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Eight countries have signed the Anti-Counterfeiting Trade Agreement (ACTA)

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Eight countries have signed the Anti-Counterfeiting Trade Agreement (ACTA)
On Saturday, the U.S., Australia, Canada, Japan, Morocco, New Zealand, Singapore, and South Korea signed Anti-Counterfeiting Trade Agreement (Anti-Counterfeiting Trade Agreement, ACTA) is an agreement that protects intellectual property from piracy.
The European Union, Mexico and Switzerland are the only countries involved in the creation of the agreement that did not sign it at the ceremony in Japan, but said they "reaffirm their full support and undertake to sign it as soon as it becomes convenient."
The U.S. welcomed the deal. "Like many of the problems we face in today’s global economy, no government alone can eliminate the problem of global counterfeiting and piracy. The signing of this agreement is an act of shared leadership and determination in the international fight against intellectual property theft." – said Maryam Shapiro, deputy U.S. trade representative.
The agreement, which has been in the making for more than 3 years and is open for signature until May 2013, imposes on participating countries a similar intellectual property regime to that currently in place in the United States.
Rashmi Ragnat, in-house counsel at the restriction Public Knowledge (Public Knowledge) in Washington, D.C., said that the agreement is, in fact, "an attempt by the United States to impose its laws on other countries."
Among other things, the treaty requires governments to make it illegal to put on the market devices which bypass copyright, such as devices which let you make copies of protected DVDs without authorization. It is similar to one of the clauses in the Digital Millennium Copyright Act (DMCA) in the U.S., which has been used by Hollywood companies to prohibit RealNetworks from distributing DVD ripping technology.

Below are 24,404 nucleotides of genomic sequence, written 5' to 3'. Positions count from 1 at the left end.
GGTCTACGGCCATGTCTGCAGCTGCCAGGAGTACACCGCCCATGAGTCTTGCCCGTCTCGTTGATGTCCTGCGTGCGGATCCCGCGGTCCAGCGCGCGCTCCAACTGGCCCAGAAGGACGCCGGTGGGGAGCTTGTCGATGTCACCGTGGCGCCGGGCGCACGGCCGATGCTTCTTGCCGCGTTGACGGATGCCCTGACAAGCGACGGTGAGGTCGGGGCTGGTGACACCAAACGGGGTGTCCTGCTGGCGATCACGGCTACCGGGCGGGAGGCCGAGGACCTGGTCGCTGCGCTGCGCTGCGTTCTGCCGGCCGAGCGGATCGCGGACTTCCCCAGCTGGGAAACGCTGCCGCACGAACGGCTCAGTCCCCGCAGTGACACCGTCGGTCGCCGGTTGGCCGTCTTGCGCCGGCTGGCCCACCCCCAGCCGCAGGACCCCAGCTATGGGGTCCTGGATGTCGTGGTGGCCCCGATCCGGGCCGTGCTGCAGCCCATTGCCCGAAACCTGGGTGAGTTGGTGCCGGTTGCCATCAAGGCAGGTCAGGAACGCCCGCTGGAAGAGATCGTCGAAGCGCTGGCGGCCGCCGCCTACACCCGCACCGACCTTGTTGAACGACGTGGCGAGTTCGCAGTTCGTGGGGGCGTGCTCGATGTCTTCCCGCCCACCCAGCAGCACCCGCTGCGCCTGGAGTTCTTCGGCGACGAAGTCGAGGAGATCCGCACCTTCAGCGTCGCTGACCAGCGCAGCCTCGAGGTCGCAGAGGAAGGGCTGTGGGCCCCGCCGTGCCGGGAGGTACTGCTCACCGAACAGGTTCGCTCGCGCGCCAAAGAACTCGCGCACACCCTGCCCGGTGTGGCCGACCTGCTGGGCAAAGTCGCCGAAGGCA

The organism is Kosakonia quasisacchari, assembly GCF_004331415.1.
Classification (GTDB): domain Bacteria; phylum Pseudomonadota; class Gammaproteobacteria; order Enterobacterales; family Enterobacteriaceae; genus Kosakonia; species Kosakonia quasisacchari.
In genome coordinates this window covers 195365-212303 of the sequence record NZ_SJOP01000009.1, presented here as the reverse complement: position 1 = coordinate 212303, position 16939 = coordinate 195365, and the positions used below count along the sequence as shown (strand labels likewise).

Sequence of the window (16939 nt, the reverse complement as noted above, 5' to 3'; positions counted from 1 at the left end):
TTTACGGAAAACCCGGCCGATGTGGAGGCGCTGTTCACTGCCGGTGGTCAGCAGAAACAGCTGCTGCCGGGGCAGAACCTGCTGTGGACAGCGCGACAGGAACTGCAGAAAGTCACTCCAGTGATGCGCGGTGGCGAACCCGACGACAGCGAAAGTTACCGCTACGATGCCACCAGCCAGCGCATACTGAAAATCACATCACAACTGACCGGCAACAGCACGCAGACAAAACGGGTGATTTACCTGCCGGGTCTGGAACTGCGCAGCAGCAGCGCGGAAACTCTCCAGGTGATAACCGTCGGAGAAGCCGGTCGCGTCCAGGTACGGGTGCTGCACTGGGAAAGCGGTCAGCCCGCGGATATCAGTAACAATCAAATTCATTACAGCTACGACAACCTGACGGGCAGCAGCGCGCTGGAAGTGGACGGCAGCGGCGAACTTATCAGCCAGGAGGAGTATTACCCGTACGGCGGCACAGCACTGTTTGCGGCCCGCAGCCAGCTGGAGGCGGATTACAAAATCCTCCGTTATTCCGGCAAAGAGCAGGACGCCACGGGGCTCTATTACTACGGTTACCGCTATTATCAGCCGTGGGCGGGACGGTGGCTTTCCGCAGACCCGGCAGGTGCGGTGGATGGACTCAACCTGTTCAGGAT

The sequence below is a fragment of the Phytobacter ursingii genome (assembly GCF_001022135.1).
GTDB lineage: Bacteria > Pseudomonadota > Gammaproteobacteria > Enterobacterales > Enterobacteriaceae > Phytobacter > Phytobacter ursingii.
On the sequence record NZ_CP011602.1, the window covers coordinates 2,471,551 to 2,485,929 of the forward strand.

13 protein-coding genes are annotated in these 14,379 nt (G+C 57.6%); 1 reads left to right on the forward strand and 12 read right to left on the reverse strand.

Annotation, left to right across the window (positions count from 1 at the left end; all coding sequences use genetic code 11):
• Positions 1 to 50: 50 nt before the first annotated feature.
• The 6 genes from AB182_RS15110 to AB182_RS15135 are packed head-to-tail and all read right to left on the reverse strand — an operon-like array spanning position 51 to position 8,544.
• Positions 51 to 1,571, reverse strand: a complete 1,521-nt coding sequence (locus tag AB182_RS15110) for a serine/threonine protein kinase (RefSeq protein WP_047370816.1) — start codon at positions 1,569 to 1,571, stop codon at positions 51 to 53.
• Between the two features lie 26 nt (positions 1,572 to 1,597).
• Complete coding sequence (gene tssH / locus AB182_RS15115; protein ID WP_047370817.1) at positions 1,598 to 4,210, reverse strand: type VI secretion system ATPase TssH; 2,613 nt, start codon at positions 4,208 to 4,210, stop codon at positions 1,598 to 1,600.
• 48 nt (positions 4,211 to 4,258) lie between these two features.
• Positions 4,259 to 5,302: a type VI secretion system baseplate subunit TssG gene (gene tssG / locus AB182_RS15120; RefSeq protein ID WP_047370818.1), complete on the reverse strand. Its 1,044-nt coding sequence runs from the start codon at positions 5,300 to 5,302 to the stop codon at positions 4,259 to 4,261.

The agreement, which the U.S. says does not require congressional approval, also calls on participating countries to create serious laws to seize and confiscate products if those products are counterfeit and protected by trademarks and copyrights. Most importantly, countries should create a legal framework that allows victims of intellectual theft to recover their losses in unlimited amounts.
In the U.S., for example, copyright law covers up to $150, 000 for infringement. A Boston jury ordered a college student to pay $675, 000 for giving away 30 tracks on Kazaa, while in Minnesota a jury awarded the RIAA $1, 500, 000 for stealing 24 songs online.
A clause that was promoted in the U.S., which required Internet service providers to disable the accounts of users repeatedly found guilty of online violations, was removed from the agreement. Although ISPs still prefer to cooperate with authorities on the issue.
The Obama government kept saying that the agreement was a "national security" issue until the EU started "leaking" the document online.

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